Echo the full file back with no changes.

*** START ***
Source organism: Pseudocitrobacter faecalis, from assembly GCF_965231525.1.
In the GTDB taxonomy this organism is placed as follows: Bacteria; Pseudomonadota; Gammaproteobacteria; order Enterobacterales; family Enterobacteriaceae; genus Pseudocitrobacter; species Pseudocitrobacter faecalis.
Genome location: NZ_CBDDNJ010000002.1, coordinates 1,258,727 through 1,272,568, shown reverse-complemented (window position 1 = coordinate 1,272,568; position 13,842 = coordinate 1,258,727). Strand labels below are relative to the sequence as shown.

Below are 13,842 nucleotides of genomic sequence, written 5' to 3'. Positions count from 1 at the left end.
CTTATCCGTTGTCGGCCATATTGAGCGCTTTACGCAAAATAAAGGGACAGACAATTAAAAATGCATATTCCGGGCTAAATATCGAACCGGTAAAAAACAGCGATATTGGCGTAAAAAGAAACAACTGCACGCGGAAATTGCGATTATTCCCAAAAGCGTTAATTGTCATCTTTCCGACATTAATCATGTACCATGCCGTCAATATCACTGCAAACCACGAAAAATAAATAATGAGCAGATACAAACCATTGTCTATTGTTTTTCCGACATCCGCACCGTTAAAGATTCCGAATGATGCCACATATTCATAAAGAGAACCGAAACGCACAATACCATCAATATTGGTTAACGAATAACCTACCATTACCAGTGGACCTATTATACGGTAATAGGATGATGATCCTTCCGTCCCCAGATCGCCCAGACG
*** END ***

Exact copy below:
Source organism: Pseudocitrobacter faecalis, from assembly GCF_965231525.1.
In the GTDB taxonomy this organism is placed as follows: Bacteria; Pseudomonadota; Gammaproteobacteria; order Enterobacterales; family Enterobacteriaceae; genus Pseudocitrobacter; species Pseudocitrobacter faecalis.
Genome location: NZ_CBDDNJ010000002.1, coordinates 1,258,727 through 1,272,568, shown reverse-complemented (window position 1 = coordinate 1,272,568; position 13,842 = coordinate 1,258,727). Strand labels below are relative to the sequence as shown.

Below are 13,842 nucleotides of genomic sequence, written 5' to 3'. Positions count from 1 at the left end.
CTTATCCGTTGTCGGCCATATTGAGCGCTTTACGCAAAATAAAGGGACAGACAATTAAAAATGCATATTCCGGGCTAAATATCGAACCGGTAAAAAACAGCGATATTGGCGTAAAAAGAAACAACTGCACGCGGAAATTGCGATTATTCCCAAAAGCGTTAATTGTCATCTTTCCGACATTAATCATGTACCATGCCGTCAATATCACTGCAAACCACGAAAAATAAATAATGAGCAGATACAAACCATTGTCTATTGTTTTTCCGACATCCGCACCGTTAAAGATTCCGAATGATGCCACATATTCATAAAGAGAACCGAAACGCACAATACCATCAATATTGGTTAACGAATAACCTACCATTACCAGTGGACCTATTATACGGTAATAGGATGATGATCCTTCCGTCCCCAGATCGCCCAGACG